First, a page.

“I knew that we still had a huge uphill battle to win if we wanted to take the match, so I didn’t count on anything after that first set,” said Ross, whose team seemed to battle back all week from being down 0-1.
“Obviously, that was one of the first first sets we won all tournament. It was a very strategic match, and we didn’t adapt as well as we had been, and Germany played amazing.
“We’re just super-stoked to get this finish and every big match you play in on the world stage is a huge learning experience, so we’re going to take away a lot from this.”
The Germans admitted they were downright scared after dropping the first set.
“It was definitely a tight match.” Ludwig said. “It was going back and forth and I think all four of us, we were holding back a little bit, maybe anxious, but they did a great job this tournament from game to game, and we just had to focus on us after the first set.
“We had to put more into the games and plays, we knew we could touch every ball, serve better. It wasn’t our best serving game in the first set, so after the break, we said ‘We have to step up and do better.’ ”
For her part, Walkenhorst was thrilled after recovering from shoulder injuries.
“I really can’t believe it,” she said. “It was a tough season. We had a lot of problems and really wanted to play well here and game by game we got better and I’m just really happy and can’t believe that we won the world championships. I’m just really happy right now.”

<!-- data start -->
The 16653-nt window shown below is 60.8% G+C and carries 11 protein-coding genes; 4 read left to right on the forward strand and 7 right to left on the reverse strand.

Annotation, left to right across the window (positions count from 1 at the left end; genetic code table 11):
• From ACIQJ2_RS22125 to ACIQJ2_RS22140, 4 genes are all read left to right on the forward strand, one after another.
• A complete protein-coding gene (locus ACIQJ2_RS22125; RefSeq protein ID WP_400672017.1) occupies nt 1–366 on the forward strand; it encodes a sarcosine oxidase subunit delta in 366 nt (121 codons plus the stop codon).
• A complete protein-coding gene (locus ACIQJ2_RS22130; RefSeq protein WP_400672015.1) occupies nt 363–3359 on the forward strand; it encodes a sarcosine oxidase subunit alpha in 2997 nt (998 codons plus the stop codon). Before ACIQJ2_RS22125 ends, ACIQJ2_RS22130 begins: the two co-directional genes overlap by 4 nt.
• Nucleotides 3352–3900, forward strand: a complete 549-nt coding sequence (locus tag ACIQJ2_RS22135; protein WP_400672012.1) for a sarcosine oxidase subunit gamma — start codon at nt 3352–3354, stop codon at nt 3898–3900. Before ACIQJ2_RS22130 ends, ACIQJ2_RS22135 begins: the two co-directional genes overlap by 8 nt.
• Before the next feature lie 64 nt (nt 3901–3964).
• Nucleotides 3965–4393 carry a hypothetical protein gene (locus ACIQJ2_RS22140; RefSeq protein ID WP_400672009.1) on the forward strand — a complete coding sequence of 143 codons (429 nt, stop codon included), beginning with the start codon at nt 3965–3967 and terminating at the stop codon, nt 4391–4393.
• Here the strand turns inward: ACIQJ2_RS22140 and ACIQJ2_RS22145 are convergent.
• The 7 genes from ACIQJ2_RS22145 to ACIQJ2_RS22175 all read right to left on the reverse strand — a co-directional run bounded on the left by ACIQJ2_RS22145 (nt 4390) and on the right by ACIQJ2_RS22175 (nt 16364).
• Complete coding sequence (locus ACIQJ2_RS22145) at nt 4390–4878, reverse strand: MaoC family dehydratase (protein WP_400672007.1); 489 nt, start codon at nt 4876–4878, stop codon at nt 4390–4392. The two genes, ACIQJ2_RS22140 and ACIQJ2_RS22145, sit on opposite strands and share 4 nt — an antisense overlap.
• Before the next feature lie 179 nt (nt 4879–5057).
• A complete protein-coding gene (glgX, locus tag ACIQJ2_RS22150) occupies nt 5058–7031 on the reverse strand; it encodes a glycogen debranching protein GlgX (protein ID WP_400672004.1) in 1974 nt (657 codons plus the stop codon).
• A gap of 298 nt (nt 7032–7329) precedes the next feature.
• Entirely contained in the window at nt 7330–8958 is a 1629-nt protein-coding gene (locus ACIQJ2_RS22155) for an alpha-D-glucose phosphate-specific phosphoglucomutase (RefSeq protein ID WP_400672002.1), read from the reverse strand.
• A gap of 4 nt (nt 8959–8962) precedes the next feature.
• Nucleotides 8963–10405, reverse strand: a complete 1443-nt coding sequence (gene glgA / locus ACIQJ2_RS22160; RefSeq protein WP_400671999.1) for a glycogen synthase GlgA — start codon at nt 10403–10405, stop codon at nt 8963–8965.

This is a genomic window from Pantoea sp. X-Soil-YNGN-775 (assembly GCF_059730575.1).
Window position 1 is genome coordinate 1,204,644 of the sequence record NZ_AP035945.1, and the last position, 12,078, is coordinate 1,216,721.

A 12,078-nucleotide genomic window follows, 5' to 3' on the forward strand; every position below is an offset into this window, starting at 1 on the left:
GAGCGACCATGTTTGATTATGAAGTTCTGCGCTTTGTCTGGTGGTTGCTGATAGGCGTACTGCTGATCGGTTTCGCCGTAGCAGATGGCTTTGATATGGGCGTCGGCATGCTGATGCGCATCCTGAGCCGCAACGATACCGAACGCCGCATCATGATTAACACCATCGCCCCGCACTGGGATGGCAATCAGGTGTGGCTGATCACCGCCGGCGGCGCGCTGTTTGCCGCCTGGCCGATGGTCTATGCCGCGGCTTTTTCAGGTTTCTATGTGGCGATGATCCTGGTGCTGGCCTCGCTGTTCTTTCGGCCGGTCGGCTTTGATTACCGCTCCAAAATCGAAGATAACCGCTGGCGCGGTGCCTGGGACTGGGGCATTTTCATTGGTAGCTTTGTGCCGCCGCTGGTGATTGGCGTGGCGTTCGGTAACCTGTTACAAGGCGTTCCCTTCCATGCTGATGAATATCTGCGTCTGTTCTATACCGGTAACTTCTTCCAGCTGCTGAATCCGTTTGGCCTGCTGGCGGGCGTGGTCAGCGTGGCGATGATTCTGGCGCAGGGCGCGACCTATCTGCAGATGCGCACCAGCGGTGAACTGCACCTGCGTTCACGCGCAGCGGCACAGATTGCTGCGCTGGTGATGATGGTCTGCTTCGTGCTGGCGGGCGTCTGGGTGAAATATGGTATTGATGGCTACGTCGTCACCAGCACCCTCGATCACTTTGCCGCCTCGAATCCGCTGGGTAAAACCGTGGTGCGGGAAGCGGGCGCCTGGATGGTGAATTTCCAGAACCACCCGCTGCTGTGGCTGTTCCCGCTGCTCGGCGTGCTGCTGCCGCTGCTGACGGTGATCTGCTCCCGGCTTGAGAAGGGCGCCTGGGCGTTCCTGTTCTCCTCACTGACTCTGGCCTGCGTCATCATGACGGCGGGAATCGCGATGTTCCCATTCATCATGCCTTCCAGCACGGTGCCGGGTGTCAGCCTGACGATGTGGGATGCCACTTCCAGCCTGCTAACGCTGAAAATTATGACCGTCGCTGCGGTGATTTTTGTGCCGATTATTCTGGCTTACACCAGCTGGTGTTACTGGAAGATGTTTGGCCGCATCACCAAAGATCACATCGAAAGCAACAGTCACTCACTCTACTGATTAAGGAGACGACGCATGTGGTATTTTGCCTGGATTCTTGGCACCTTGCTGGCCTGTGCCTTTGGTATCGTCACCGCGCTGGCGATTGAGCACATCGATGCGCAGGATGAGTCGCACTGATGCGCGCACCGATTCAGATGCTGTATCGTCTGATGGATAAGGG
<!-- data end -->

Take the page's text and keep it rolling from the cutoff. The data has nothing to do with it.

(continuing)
Dalhausser and Lucena were upset by a very physical Russian team of Liamin and Krasilnikov. In set one, the Russians jumped out to 4-0 and 12-4 leads on effective serving and defense.
The Americans made a three-point run on two Dalhausser blocks to narrow the lead to 10-14, but the Russians pulled away.
In set two, both teams stayed within two points of each other until two Dalhausser errors and a Krasilnikov tool made it 19-16. That margin would hold as Krasilnikov’s spike line found the sand for a straight-set finish.
Dalhausser acknowledged the Russian’s physicality as well as the parity overall on the world tour.
“They sided out great all match, they were the better team today, for sure,” Dalhausser said. “The world tour is very tough and there’s a lot of parity. Last week I think the 13th seed and the 24th seed were in the finals in Poland, so there’s a lot of good teams and when a team like that is playing well, you’re going to go home. It’s a perfect example this week, I think Evandro and Andre are the top-seeded team in the semifinals at number four.”
Still, Dalhausser was disappointed in his and Lucena’s play Sunday.
“We were never able to get going, really. We never played that great. It’s unfortunate, but this tournament is amazing. It’s a beautiful venue, a beautiful city, other than the fifth place finish, I’ll have good memories.”
The Americans threw just about everything they had at the Russians, but they were simply playing too well.
“The problem was that they played really well.” Dalhausser said. “They were the best team on the court today. I feel like we went from Plan A to Plan B to Plan C, and back to Plan A.”